Medieval Fortress in Italian Countryside is No Second Shelter, But a Life Differently Lived

Sienna - Exterior Glamor 1

Often we feature homes and apartments intended as getaways, but what about a destination that challenges how we live our lives?  Sure, some fabulously wealthy person could purchase a property like this and simply add it to their portfolio, but the real tug for the rest of us comes from utilizing a property like this as a springboard to alter your life.  You’d still need some serious money or a willing bank, but this property offers a vastly different lifestyle.

Let me explain.  This 12th century fortress compound encompasses 154,139 square feet of interior living space that includes 110 bedrooms, 100 bathrooms, four swimming pools, a chapel, and two fishing lakes (feel free to re-read that). Along with the castle, there are 1,594 acres of rolling farmland of which only a speck is being used for wine grapes and olives.

See what I mean?  This property could change your life in many ways.

A luxury hotel 50 miles south of Florence in the Tuscan countryside? An over-the-top destination wedding venue to milk the “her day” market? A working farm-slash-vineyard and the eco-farming-wine tourism it would generate? A destination fishing estate for sportsmen? One? Two? All?

Sienna - Living 1

Luckily, the home is in fine shape from various additions and updates through the centuries (there weren’t 100 bathrooms in the 12th century).  But as you can see above, the home is also fully Italian. From the restored “pure Italian” ceiling to the large, almost walk-in, fireplace and original stone floors, there’s not much to do here.  Which is lucky.  This home is listed with John Jonk of Sotheby’s Italy for €28 million (or $29.9 million).

Sienna - Living 3

This property has all the “Italian” you could want with impressive ceilings throughout, reflecting the centuries through which renovation and additions were completed.  Think of it as an Italian time capsule of architecture.  The last major additions were stylistically in the 18th century. Other alterations have occurred since then (like electricity, plumbing, etc.) but they’ve not sought to alter the historic nature of the property. In this room, you can even see the family crests of prior owners in the center ceiling corbels.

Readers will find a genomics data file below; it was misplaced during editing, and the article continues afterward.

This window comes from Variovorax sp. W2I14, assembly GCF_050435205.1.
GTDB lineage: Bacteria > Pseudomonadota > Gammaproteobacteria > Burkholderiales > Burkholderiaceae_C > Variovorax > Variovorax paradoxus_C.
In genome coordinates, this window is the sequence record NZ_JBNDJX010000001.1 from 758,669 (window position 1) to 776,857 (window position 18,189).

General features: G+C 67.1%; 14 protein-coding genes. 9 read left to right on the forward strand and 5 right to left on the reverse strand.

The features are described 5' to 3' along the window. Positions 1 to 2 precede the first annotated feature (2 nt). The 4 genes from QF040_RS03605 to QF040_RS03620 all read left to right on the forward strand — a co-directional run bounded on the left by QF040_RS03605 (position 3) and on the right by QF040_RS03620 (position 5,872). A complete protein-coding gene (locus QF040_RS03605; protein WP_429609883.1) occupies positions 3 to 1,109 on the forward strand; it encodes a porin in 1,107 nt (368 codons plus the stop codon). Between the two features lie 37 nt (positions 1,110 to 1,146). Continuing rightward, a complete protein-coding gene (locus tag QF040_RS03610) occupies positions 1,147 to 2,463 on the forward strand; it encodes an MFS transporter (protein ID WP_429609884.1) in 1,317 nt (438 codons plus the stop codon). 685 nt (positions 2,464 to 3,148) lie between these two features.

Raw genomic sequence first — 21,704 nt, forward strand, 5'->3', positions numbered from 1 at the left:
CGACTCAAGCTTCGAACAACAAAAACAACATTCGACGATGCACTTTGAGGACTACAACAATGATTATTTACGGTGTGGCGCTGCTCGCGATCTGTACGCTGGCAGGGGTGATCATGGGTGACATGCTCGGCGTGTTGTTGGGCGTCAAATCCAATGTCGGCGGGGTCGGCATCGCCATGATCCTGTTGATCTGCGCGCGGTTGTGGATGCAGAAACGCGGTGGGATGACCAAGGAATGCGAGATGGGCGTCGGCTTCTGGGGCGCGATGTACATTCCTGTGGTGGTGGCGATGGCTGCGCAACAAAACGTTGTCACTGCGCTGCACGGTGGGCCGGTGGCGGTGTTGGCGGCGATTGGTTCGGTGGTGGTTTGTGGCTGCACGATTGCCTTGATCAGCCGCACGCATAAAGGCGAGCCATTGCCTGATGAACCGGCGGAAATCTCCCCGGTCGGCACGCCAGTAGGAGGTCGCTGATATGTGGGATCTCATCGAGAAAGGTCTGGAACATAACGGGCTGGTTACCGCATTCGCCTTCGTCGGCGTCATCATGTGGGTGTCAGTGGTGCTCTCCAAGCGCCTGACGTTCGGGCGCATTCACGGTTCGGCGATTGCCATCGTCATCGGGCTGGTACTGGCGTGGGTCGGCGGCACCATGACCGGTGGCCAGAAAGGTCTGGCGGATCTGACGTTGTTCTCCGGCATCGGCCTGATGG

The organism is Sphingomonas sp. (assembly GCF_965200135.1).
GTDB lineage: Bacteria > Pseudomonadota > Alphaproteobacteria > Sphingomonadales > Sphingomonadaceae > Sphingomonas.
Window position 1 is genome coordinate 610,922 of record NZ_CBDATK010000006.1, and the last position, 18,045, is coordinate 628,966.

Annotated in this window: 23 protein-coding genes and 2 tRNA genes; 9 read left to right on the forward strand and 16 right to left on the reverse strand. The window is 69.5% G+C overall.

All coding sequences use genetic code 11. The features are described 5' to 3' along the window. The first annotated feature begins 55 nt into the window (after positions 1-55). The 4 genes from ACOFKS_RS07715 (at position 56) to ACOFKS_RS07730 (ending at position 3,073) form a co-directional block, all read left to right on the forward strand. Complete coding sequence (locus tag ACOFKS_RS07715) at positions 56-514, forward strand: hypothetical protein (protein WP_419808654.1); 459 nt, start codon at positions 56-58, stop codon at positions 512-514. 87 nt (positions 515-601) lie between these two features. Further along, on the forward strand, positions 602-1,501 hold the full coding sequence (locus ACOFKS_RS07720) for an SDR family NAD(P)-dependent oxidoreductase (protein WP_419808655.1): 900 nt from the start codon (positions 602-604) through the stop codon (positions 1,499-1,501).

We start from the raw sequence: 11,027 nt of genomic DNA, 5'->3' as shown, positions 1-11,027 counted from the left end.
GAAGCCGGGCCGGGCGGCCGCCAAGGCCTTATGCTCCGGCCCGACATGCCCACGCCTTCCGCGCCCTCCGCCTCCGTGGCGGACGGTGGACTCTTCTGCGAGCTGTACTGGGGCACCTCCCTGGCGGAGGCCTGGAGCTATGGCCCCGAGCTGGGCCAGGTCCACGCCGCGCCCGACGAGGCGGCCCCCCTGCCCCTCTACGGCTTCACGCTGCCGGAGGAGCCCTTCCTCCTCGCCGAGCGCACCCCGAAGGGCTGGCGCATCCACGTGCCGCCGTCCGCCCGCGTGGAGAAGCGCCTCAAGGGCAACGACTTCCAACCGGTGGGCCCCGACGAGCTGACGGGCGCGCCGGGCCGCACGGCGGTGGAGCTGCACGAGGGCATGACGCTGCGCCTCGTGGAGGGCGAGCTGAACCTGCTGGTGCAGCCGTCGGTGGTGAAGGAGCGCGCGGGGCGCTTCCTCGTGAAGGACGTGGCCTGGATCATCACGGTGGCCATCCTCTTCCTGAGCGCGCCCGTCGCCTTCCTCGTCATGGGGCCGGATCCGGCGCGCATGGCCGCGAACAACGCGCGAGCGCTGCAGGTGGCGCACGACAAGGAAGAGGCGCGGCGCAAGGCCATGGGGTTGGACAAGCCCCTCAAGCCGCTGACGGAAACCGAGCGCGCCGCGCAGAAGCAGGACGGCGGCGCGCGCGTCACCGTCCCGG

Sienna - Interior Courtyard 1

Stepping out on one of the many covered walkways (one could hardly call them patios) and you’re transported.  Perhaps those chairs are reference to the owner’s lordship over all they survey, but as you can easily see, they’re facing the wrong way. I said it was medieval, and so you must get your own tower (clock added later, perhaps replacing a sun dial).

Sienna - View Window 1

And with a tower comes a tower view.  Here we see manicured garden pathways with outdoor living space.  The large round hole covered by a fence?  That’s the old water well.  You see, back in the day … the 12th century … a fortress needed a fresh water supply inside the walls to survive a lengthy attack.

Sienna - Chapel 1

Perhaps you’re feeling guilty at what you had to do in order to afford such a property.  Well this would be where you could pray for forgiveness. Of course the argument could be made that a private chapel, supposedly a direct line to God, might be more a part of the problem than the solution. But hey, a swank wedding venue in the Tuscan countryside with its own period chapel has check a lot of boxes.

Sienna - Wine 1

Seen here are some of your grapes.  The estate grows Sangiovese, Canaiolo, Cabernet Sauvignon, Merlot, and Viognier varieties. Certainly enough for wedding and guest needs.  And as I said, what’s currently only 44 acres of production could quadrupled to 160 acres of production. Depending on grape yields (which vary hugely), let’s say that currently the vineyard produces between 65,000 and 300,000 bottles of wine. At full production, and assuming reasonable quality wines, guests would not only be drinking, but taking some home. Not that 300,000 bottles is a drop, but over 1 million bottles would be a definite business.

See what I mean about properties like this?  They fire the imagination.  While “potential” is an oft used cliché describing anything from fresh paint to a new bathroom, here, potential has found its true meaning — the potential to change how you live your life.

Remember: When I’m not stirring up trouble in Dallas, Texas or Honolulu, Hawaii for Candysdirt.com and SecondShelters.com, I’m off scouting interesting locations for a second home.  In 2016, my writing was recognized with Bronze and Silver awards from the National Association of Real Estate Editors. If you’re a Realtor with second home clients who’d like me to feature their journey, shoot me an email sharewithjon@candysdirt.com